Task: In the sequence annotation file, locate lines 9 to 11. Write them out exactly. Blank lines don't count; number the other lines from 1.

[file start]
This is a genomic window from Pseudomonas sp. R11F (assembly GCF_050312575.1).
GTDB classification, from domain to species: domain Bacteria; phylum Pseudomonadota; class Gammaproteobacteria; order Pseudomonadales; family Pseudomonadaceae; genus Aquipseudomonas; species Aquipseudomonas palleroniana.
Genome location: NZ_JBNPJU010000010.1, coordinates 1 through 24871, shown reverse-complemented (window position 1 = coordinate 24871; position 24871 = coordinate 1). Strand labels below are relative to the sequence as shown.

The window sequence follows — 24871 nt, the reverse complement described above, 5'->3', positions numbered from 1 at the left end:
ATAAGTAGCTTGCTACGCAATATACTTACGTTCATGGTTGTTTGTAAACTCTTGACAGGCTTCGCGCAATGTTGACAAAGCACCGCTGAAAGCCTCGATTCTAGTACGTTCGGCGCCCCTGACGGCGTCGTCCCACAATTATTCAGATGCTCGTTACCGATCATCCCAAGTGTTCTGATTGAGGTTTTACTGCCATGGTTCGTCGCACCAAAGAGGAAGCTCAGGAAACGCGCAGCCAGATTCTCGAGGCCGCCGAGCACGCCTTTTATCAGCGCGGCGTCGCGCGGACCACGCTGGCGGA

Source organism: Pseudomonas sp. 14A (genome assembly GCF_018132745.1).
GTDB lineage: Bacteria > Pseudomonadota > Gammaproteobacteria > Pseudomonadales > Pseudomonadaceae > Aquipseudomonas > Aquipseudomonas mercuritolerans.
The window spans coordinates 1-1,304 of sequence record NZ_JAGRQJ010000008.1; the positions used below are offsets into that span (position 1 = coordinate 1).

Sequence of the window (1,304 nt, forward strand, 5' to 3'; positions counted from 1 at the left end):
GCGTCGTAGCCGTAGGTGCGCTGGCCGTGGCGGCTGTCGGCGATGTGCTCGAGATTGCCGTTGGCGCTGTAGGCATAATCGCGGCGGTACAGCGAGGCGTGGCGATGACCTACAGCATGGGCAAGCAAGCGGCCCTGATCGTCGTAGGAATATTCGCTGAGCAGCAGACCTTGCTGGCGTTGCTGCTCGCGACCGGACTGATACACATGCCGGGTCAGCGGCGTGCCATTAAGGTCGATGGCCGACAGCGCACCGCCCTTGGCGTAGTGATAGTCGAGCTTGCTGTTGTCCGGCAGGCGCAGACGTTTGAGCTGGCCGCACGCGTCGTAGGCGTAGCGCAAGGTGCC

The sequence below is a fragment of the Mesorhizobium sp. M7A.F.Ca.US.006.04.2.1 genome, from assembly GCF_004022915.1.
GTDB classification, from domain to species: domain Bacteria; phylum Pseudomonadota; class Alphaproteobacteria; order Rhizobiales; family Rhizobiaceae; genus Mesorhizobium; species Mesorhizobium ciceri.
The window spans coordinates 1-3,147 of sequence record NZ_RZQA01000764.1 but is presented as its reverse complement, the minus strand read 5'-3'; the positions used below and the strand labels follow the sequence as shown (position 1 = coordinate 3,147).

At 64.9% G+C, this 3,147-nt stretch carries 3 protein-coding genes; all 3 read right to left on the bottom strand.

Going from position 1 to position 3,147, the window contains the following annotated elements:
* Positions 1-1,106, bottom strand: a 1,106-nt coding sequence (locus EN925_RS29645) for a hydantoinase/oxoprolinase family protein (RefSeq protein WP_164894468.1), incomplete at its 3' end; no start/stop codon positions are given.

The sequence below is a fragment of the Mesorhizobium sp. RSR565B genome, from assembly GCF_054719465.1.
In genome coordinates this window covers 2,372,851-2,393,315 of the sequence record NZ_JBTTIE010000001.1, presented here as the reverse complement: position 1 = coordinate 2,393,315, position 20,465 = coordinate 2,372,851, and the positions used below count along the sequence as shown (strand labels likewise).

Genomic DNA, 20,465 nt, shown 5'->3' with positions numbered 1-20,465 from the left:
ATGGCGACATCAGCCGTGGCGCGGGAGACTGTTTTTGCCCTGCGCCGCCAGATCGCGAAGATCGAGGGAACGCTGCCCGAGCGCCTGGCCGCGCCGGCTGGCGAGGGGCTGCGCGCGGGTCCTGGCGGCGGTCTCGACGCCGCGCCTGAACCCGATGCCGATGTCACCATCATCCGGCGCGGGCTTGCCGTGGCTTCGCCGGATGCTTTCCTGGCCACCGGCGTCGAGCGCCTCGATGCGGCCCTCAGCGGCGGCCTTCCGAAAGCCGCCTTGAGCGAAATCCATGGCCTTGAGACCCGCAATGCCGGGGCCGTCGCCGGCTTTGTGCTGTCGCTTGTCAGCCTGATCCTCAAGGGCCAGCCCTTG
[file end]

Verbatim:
Sequence of the window (1,304 nt, forward strand, 5' to 3'; positions counted from 1 at the left end):
GCGTCGTAGCCGTAGGTGCGCTGGCCGTGGCGGCTGTCGGCGATGTGCTCGAGATTGCCGTTGGCGCTGTAGGCATAATCGCGGCGGTACAGCGAGGCGTGGCGATGACCTACAGCATGGGCAAGCAAGCGGCCCTGATCGTCGTAGGAATATTCGCTGAGCAGCAGACCTTGCTGGCGTTGCTGCTCGCGACCGGACTGATACACATGCCGGGTCAGCGGCGTGCCATTAAGGTCGATGGCCGACAGCGCACCGCCCTTGGCGTAGTGATAGTCGAGCTTGCTGTTGTCCGGCAGGCGCAGACGTTTGAGCTGGCCGCACGCGTCGTAGGCGTAGCGCAAGGTGCC

The sequence below is a fragment of the Mesorhizobium sp. M7A.F.Ca.US.006.04.2.1 genome, from assembly GCF_004022915.1.